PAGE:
With 2014 behind us, we look to the future. It was a year of ups and downs, and on the whole, I can’t say I’m sad to put it behind me. Gamergate pissed all over our culture, buggy games ruined our free time, and DDoSing crippled many of our favorite online games for days. It was a year that left a lot of lessons for the game industry, and we can only hope that, moving forward, we can learn from them.
These are, in my opinion, the ten best games of 2014.
10 – Mario Kart 8
Listen, man- this game isn’t Double Dash. Odds are, we’ll never have another kart racer that so masterfully handled level design, core gameplay, and presentation. It says something about Mario Kart, though, where even the third best entry in the series (behind Double Dash and 64, naturally) is top ten of the year material. The series took a dramatic misstep with Mario Kart Wii, but 7 started the road to redemption, and 8 took it all the way home. The level design is inspired, the core gameplay strikes a great balance between rewarding skill and giving new players the tools to compete, and it’s just a beautiful game.
For all this, though, it’s most dramatic to note that it could be the best Mario Kart ever. Being the first series entry with DLC, there’s no reason to think that they couldn’t make major additions that massively improve the game. Two seater kart mode? I can dream. Until then, it’s still one of the best party games of this generation, and that’s considering some steep competition.
9 – Middle-Earth: Shadow of Mordor
It seems like there is just no middle ground when it comes to this game. People either think that its systems show the future of triple A game development, creating a path forward that innovates and excites… or can’t see anything but a tonal mess of a game that bores them to tears. Yes, the writing is bad. The Lord of the Rings license harms more than helps, the main character is depressingly boring, their explanations for events are garbage, the ending is embarrassing, and the combat is just Arkham Asylum with a sword.
Here’s the thing: I don’t care. Obviously, if it did those things well, it would be much higher on this list, but the Nemesis system alone earns it a place on this list. The first draft of a system where AI tracks and comments on past encounters with the player, allowing your gameplay experiences to shape how the AI behaves, was bound to have some kinks, so it’s incredible what a good job they did with this revolutionary system on their first try. I’ve written about how making systems that create content for you is the future of this industry, and this is just another perfect example. The stories I have of orc captains that I crossed swords with are better than any tale Call of Duty has spun, and nobody wrote them. They naturally occurred as a result of this AI system, and that’s awesome.
I hope they get the other stuff right in the inevitable sequel. I hope they disconnect themselves from LotR canon and feel free to get more crazy, that they give us a reason to care about our main character, and that the plot isn’t complete garbage. But most of all, I hope everyone else steals this AI system for their game, because it’s the coolest thing triple A has done in years.
8 – Transistor
The most fundamentally sad game I’ve played all year. From the word go, it’s clear that Transistor isn’t going to have a happy ending. The vast, beautiful city around you is all but dead, your voice has been stolen, and your lover is trapped inside a sword. Your quest for revenge even sours as you realize how little malicious intent there was- none of this should have happened. Nobody wanted this. Human hubris caused this mess, and the only question is if anyone will survive to regret it.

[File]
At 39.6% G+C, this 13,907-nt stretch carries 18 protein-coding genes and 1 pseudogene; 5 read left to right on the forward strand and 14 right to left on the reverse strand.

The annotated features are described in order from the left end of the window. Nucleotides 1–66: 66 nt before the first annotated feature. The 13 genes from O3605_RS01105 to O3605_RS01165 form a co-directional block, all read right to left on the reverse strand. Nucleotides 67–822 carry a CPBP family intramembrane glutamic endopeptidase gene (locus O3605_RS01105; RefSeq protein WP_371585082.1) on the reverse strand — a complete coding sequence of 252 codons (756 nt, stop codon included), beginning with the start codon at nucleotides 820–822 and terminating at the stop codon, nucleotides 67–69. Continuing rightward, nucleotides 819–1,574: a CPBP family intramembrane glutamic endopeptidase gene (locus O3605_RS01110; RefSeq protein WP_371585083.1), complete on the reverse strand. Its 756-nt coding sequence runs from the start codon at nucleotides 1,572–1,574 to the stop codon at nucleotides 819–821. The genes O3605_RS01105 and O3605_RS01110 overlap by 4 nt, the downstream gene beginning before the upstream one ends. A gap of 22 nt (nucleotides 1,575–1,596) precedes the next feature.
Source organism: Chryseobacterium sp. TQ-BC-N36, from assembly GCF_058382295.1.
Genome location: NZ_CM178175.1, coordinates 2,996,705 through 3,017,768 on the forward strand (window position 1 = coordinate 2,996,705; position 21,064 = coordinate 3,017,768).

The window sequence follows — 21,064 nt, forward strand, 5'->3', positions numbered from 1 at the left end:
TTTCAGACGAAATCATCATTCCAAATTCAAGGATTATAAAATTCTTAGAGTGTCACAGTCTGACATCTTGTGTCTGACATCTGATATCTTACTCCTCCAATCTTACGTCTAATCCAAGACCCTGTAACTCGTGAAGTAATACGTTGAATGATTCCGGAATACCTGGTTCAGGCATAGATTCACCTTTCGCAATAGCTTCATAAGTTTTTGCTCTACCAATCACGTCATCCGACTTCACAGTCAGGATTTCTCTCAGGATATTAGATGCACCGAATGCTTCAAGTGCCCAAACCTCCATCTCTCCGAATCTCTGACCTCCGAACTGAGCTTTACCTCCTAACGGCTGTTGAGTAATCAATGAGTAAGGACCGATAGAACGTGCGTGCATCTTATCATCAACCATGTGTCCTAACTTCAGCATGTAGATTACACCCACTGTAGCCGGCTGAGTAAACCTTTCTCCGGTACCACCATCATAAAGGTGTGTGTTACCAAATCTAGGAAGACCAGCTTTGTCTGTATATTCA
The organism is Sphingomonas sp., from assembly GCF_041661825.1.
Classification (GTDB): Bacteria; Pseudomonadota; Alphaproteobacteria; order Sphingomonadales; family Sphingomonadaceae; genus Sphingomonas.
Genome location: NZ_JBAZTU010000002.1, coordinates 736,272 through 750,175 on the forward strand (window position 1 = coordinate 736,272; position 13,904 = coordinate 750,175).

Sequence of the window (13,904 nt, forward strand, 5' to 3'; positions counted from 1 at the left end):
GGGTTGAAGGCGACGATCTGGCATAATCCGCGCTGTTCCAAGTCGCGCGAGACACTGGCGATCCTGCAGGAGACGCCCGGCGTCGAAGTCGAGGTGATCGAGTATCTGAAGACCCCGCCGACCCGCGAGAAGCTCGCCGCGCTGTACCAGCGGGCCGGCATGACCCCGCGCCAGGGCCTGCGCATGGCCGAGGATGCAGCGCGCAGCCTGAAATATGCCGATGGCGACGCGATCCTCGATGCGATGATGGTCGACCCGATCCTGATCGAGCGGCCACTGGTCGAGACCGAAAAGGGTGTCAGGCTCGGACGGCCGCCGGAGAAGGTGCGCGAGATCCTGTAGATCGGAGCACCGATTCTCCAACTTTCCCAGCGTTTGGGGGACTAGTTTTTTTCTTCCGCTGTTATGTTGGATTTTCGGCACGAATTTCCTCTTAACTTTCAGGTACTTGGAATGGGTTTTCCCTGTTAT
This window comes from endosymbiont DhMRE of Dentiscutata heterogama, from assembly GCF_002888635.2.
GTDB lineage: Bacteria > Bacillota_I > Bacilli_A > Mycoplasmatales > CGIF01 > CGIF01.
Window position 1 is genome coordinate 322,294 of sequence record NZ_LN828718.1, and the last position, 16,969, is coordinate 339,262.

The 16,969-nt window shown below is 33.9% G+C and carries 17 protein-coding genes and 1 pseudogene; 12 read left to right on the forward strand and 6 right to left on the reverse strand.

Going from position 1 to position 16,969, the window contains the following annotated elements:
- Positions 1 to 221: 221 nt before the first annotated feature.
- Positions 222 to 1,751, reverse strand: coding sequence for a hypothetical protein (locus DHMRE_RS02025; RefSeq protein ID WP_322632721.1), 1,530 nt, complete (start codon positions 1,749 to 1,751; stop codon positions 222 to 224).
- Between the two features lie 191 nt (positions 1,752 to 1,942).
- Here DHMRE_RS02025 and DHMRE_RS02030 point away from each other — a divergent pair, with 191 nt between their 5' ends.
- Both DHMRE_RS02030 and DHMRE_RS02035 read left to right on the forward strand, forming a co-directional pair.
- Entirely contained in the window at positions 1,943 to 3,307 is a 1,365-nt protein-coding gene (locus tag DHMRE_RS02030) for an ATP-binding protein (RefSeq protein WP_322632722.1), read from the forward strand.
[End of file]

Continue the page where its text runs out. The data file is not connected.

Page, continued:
I can’t really say much more. It made me cry, both for its beauty and its tragedy. You should play it.
7 – Octodad
For all that (almost) no one in Octodad’s world suspects his true nature, I immediately caught the scent of a killer game before this title came out. I’m one of the lucky ones- I waited for the game to come out on PS4 to play it, and thus dodged some questionable endgame content that was changed for the console release. If more people had played it the way I had, I think it’d be on a lot more lists.
My most shining memory of this game is playing the aquarium level with my parents and older sister watching, staring with fascination as I struggled to climb an out of control escalator. As I chanted “right, left, right, left” with increasing volume, Octodad slowly winning out against the current, the tension built to a breaking point, and the cheer as I reached the top. Octodad is the most sincere, innocent fun of the year, and it’s goddamn hysterical.
6 – Nuclear Throne
You did not reach the Nuclear Throne.
So sayeth the game over screen for this shooter roguelike, every time I die. It’s true, it doesn’t have to say that- one of the additions in the weekly additions to the game is that there is, now, a Nuclear Throne to reach. I’m just not good enough to reach this new content. The game I chided earlier this year [link] for coming so close to Spelunky goodness, and then missing the mark hasn’t corrected the issues I had with it since. What’s there, though, was already so good, and the additions made since even better, that it’s still one of the best games I played this year. Chaotic arcade-y action with great music, beautiful pixel graphics, and an arsenal of weapons to make any Call of Duty green with envy.
There’s no brilliant writing, there’s no incredible world building. There is just you, a lightning rifle, and a whole lot of mutants to kill. Jump in, get killed, and do it all again. Above all things, remember what it’s like to play a shooter that doesn’t need to distract you from its gameplay with a million side features, and is just fun.